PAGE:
This space could be a whole room – like a home office, keeping room or basement. Or it could be just a space, like a hall closet, an entryway, a corner of your bedroom, even the bathroom vanity area. Let’s make it one of your New Near’s home resolutions to bring some life to these spaces and get you excited about using them.
This could connect with the first resolution, and you could turn something like an entryway into a functional and aesthetically pleasing drop zone for your keys and purse.
But it could also be as simple as just making it not boring. Your home office or vanity area may be so undesigned – or outdated – that you don’t feel compelled to spend time in that area. Instead, you’re working from the couch or doing your makeup by the floor length mirror in your bedroom. Put your touch on these places – whether it’s with paint, new furniture, or even just a piece of artwork.
As for an area like the corner of your room. If it’s just sitting there empty and uninspiring, bring some inspiration to it! Add in a comfy beanbag to lounge on. Or a cute rug to at least visually fill up the space. Or display your record collection in a cool way. Use this opportunity to create a moment that is you and makes you feel good every time you see it.
4. DIY or touchup old pieces
I mentioned this last year in my easy home improvements for the new year post, but it’s making its ways back here. Because this is a hill that I will die on. Sometimes bringing some new life into your home doesn’t have to mean bringing in new pieces.
If you have some walls or furniture that are looking a little tired, give them a new coat of paint. Get them back to looking brand new.
But you could also go a different route and give these same old pieces a different vibe. If you’re a DIYer, this is a perfect opportunity to flex these creative muscles. You could slap on a different paint color, take off some extra ornamentation on a piece of furniture that you’re just not feelin’ anymore, or rep-upholster something with a fun new fabric.
Frugality and sustainability is the name of the game here. See what you can do with what you have before you go out searching for something new.
5. get rid of what doesn’t serve you and vow not to collect more random shit
There’s little that I love more than a good purge. I find myself going through all my shit at least every couple of months. But I love to use the New Year as a time to really get serious and check in with the stuff I’ve hung onto all year.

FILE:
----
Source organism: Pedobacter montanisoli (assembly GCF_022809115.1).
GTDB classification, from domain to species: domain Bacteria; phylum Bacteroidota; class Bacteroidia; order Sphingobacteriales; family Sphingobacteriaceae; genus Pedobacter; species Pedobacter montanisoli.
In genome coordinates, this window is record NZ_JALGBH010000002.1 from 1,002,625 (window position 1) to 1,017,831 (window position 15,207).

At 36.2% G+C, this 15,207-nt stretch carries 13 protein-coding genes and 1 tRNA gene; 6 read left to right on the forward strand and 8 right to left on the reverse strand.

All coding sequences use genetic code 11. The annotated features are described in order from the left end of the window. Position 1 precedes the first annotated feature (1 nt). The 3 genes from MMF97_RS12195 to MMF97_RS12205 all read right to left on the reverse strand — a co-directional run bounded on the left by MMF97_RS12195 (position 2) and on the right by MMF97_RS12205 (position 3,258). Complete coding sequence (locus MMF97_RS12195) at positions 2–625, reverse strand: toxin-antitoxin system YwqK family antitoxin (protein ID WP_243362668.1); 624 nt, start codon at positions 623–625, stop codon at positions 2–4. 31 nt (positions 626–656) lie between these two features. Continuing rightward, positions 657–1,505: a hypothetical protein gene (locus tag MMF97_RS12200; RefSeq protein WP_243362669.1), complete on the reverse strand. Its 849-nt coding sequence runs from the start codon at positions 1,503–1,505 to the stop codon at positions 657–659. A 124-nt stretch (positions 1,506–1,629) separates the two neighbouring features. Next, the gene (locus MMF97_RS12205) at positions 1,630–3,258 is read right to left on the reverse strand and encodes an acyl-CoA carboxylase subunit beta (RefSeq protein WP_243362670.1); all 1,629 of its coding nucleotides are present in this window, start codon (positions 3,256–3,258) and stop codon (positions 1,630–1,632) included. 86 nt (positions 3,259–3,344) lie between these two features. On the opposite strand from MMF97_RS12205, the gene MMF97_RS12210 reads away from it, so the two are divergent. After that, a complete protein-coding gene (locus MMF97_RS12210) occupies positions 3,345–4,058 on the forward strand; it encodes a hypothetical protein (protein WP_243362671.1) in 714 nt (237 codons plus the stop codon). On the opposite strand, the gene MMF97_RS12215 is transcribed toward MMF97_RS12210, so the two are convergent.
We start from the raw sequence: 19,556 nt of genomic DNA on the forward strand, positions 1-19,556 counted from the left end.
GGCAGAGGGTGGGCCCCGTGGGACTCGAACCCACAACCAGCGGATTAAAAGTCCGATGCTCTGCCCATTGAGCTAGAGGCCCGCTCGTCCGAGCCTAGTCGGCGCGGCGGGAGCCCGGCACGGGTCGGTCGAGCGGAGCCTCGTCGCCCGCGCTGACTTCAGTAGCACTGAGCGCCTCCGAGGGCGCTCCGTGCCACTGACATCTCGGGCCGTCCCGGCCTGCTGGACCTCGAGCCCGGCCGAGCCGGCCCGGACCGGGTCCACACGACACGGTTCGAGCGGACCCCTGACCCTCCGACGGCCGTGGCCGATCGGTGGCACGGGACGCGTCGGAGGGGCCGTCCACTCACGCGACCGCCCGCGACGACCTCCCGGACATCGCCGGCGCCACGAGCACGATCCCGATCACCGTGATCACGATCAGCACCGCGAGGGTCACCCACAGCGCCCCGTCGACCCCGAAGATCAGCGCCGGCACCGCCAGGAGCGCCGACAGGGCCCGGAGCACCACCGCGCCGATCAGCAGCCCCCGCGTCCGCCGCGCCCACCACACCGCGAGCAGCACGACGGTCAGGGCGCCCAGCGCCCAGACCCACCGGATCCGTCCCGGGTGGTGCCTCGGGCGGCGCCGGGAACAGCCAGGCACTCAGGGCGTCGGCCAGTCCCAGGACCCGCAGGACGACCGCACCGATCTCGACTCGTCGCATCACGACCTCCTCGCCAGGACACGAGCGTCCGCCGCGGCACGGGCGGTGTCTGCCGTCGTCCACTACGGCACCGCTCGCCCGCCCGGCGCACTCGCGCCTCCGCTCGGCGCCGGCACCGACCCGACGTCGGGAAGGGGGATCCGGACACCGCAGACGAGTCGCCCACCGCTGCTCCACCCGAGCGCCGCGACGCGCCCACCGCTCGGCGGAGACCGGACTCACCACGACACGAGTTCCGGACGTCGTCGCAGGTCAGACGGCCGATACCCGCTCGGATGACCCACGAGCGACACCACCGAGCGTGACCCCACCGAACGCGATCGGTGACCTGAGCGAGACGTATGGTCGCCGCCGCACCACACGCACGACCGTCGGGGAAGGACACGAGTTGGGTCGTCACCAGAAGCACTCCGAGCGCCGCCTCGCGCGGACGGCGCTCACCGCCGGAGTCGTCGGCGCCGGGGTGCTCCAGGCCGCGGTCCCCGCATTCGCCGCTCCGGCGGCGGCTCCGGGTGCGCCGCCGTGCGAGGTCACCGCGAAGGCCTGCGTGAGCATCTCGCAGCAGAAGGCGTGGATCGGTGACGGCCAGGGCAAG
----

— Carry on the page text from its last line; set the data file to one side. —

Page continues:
Ask yourself: when’s the last time I used this? When’s the next time I’ll use this? Is this going to be annoying to replace down the road? Why tf do I even have this?
Your answers to these questions will lead you to your answer of whether you actually need to keep this in your possession or not.
This can be a pretty good way to make some beginning-of-the-year spending money, too. Or a little help paying off some holiday debt you’ve accrued. One man’s trash truly is another man’s treasure sometimes. So put up some of your stuff on places like OfferUp or Facebook marketplace and free up some space and make some cash.
The most crucial step now: Once you get rid of everything, think about how you’re going to prevent accumulating more useless stuff. To some extent, this is going to happen because you’re human. And that’s okay. But if you can check in with yourself and say, “hey, I just got rid of a ton of X, maybe I shouldn’t buy so much X next year because it’s always too much.”
It also helps to plan out a wishlist for yourself of stuff that you know would bring value. If you have this list, you can prioritize buying meaningful items, leaving less room in your budget (and your house) for things you’ll inevitably get rid of during next year’s purge).
consider these New Year’s home resolutions, and you’re on your way to having a home you love this year and beyond!
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Hey my name’s Hannah Michelle Lambert, the voice behind homey homies. I’m an LA-based designer, writer, and content strategist. I’m passionate about the intersection of productivity and creativity. I love talking about creative habits, technology, processes, and everything in between that helps me blend the Type A and Type B parts of my brain.